Nevada has been a hotbed of controversy on the issue of super-priority liens since the State Supreme Court ruled in September 2014 that homeowners’ associations (HOAs) had the authority to non-judicially foreclose on a property that is delinquent on its HOA dues.
Servicers have fought to protect their properties from super-priority liens because those liens allow HOAs to extinguish the servicers’ mortgage and sell homes for huge discounts, sometimes for pennies on the dollar. The FHFA has been close to the issue, having repeatedly issued warnings to HOAs that super-priority liens would allow them to foreclose on mortgage loans backed by Fannie Mae and Freddie Mac.
Recently, Judge Elizabeth Gonzales in the Nevada Eighth Judicial District gave servicers a victory in that battle, nullifying an HOA foreclosure sale that occurred in 2014 on a mortgage held by Bank of America. The bank presented evidence in the case of Nevada New Builds, LLC v. Bank of America that it paid the delinquent HOA dues which amounted to $1,305 (nine months worth of delinquent dues)—and that the HOA accepted the payment without communicating to the bank whether or not the payment was sufficient enough to protect the bank’s lien on the property and remove the super-priority lien.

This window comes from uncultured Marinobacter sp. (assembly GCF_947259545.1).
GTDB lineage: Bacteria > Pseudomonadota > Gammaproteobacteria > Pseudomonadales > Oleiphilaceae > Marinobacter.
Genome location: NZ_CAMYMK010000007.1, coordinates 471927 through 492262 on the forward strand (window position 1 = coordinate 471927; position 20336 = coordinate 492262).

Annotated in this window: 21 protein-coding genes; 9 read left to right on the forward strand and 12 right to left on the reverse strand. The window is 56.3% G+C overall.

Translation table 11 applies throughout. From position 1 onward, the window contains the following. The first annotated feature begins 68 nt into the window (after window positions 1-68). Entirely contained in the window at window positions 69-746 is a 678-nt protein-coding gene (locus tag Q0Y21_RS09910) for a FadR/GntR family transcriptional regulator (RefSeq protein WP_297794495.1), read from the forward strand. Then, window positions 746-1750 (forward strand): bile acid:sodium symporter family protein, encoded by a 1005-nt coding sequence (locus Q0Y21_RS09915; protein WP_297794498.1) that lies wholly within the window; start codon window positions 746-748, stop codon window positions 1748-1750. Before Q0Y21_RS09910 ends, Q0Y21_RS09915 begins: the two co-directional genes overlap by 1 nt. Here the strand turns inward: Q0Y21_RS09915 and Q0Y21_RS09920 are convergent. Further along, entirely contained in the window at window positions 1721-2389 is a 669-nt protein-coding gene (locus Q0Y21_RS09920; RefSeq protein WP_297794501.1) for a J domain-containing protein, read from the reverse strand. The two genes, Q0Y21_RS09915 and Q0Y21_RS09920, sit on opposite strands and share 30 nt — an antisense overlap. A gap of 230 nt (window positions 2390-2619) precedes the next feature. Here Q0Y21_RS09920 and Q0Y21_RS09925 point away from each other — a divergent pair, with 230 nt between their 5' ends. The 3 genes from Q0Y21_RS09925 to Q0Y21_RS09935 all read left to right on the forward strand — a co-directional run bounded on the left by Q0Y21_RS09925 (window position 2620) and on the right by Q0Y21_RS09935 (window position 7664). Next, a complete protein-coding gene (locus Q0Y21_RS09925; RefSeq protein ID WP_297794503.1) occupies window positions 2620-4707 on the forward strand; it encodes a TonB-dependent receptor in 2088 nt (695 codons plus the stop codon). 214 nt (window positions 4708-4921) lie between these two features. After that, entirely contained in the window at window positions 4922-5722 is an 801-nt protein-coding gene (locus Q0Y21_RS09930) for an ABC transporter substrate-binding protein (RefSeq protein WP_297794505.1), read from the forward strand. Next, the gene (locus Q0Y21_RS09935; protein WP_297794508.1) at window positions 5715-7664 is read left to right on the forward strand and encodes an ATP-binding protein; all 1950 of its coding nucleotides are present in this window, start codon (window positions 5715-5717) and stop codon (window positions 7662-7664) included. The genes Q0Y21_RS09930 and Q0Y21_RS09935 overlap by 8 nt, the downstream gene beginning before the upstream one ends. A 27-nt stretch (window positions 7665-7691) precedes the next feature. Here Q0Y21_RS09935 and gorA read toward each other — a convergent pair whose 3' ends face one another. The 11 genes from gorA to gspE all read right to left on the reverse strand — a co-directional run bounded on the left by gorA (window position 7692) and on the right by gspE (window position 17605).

The HOA foreclosed on the property, claiming the amount was not enough, but Gonales ruled that the HOA had not sufficiently proven that additional charges beyond nine months of HOA dues were not enough to give the HOA’s lien priority over Bank of America’s mortgage.
The judge also ruled that the HOA engaged in “unfair” behavior by refusing to provide the bank with sufficient instruction as how much should be paid.
Attorney G. Benjamin Milam of Bradley Arant Bould Cummings said that the ruling by Gonzales will buoy lenders who try to overturn HOA foreclosures in cases where the HOA did not comply with the servicer’s good faith effort to protect its mortgage.
Last year, an amendment passed in the Nevada State Senate that amended the rules regarding super-priority liens. HOAs are now required to give servicers sufficient notice that if they pay the delinquent HOA dues, the servicers’ lien will be preserved.